Throwback playlist

Ebo Taylor

In one of my favourite vintage shops in Utrecht. earnestly looking through their rack of denim jacket to find my size. I was intent on finding one in order to put a stop to my frequent visits which was synonymous to wastefulness. My persistence paid off, I found one, a good fitted wrangler denim jacket in dark blue stonewash. Whilst looking through the rack this beautiful piece of instrumental, classic old school authentic sounds, playing in the background caught my attention. I wasn't as surprise to hear that in the shop as it fitted well with their aesthetic, as I was when I heard the singing I recognised the language. I could not make out entirely what he was singing about but I could understand some of the words. I thought I heard a man singing in Twi or Fanti, maybe not! So to clarify that I asked the shop assistant about the music, if it was been played on the radio. It was on their playlist and she kindly wrote down the name of the artist and the title of the song for me. 

When I got home I googled the artist, Ebo Taylor a legendary Ghanaina guitarist and a friend of Fela Kuti . His carreer has span over four decades. I listened to some of his songs and realised that I knew a few not knowing it was him at the time and not only that, he had also played recently in Utrecht. I can't believe I missed that. I have been hooked on his songs and I've had them on replay since I rediscovered them.  I definitely see some of his influence in the genre of Ghanaian music that I like. from Kojo Antwi to Amakye dede. They might not have been influenced by him musically but for the purpose of this post I will give him the honorary title as the godfather of Highlife music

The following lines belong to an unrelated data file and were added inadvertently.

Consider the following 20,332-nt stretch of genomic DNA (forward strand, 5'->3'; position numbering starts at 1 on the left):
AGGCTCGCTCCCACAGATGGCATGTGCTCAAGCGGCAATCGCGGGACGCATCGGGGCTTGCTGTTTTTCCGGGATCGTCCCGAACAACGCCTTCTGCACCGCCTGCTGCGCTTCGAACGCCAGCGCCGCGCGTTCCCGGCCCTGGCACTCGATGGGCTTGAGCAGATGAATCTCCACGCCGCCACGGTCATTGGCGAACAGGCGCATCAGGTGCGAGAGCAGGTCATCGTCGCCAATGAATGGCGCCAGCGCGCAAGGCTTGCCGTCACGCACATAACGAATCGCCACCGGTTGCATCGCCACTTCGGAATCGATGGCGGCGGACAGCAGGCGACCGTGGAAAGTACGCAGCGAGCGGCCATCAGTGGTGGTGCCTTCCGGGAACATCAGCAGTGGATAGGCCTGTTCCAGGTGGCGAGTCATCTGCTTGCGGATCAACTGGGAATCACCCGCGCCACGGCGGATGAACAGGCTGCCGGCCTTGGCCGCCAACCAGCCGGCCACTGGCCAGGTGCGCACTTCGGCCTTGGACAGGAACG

Gill Scott-Heron memorialised
aka godfather of rap
This revolution will not be televised. 
The poet who had elegance with words "the right man at the right time with the right words" 

Daughter Gia eulogised him:
"so though your demise was publicised
this new revolution will be televised 
both of are dreams are already realised
just like in the album realise
 I realise that I am forever yours 
your daughter for all time"

1 comment:

  1. Great find there. The last time I came across music I heard in a store that I had to pick up was here a track from Massive Attack’s Heligoland. I didn’t know it was Massive Attack, I just recognised Martini Topley Bird’s beautifully soothing voice backed by this bone-tingling bass and knew I had to find that song.

    Gill Scott-Heron’s music is timeless. May he rest in peace.

    Here’s some tunes you might like too:

    Lonnie Smith - Expansions

    Archie Bell and Bells - Tighten Up

    Funky Nassau - Beginning of the End

    McKinley Mitchell - The Town I Live In